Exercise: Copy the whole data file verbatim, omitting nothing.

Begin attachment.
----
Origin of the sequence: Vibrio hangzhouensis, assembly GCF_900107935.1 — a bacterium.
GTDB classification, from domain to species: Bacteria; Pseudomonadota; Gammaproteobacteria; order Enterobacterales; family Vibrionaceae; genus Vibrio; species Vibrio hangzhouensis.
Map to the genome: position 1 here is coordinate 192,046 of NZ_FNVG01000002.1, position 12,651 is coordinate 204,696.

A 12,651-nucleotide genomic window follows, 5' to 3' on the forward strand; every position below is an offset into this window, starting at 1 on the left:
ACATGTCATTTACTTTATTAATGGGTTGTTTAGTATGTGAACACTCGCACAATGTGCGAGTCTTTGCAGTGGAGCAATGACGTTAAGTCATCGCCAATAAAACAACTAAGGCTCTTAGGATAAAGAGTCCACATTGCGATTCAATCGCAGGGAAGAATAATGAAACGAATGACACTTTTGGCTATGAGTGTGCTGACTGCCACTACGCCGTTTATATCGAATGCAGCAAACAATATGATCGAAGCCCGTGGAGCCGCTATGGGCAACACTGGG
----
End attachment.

Origin of the sequence: Vibrio hangzhouensis, assembly GCF_900107935.1 — a bacterium.
GTDB classification, from domain to species: Bacteria; Pseudomonadota; Gammaproteobacteria; order Enterobacterales; family Vibrionaceae; genus Vibrio; species Vibrio hangzhouensis.
Map to the genome: position 1 here is coordinate 192,046 of NZ_FNVG01000002.1, position 12,651 is coordinate 204,696.

A 12,651-nucleotide genomic window follows, 5' to 3' on the forward strand; every position below is an offset into this window, starting at 1 on the left:
ACATGTCATTTACTTTATTAATGGGTTGTTTAGTATGTGAACACTCGCACAATGTGCGAGTCTTTGCAGTGGAGCAATGACGTTAAGTCATCGCCAATAAAACAACTAAGGCTCTTAGGATAAAGAGTCCACATTGCGATTCAATCGCAGGGAAGAATAATGAAACGAATGACACTTTTGGCTATGAGTGTGCTGACTGCCACTACGCCGTTTATATCGAATGCAGCAAACAATATGATCGAAGCCCGTGGAGCCGCTATGGGCAACACTGGG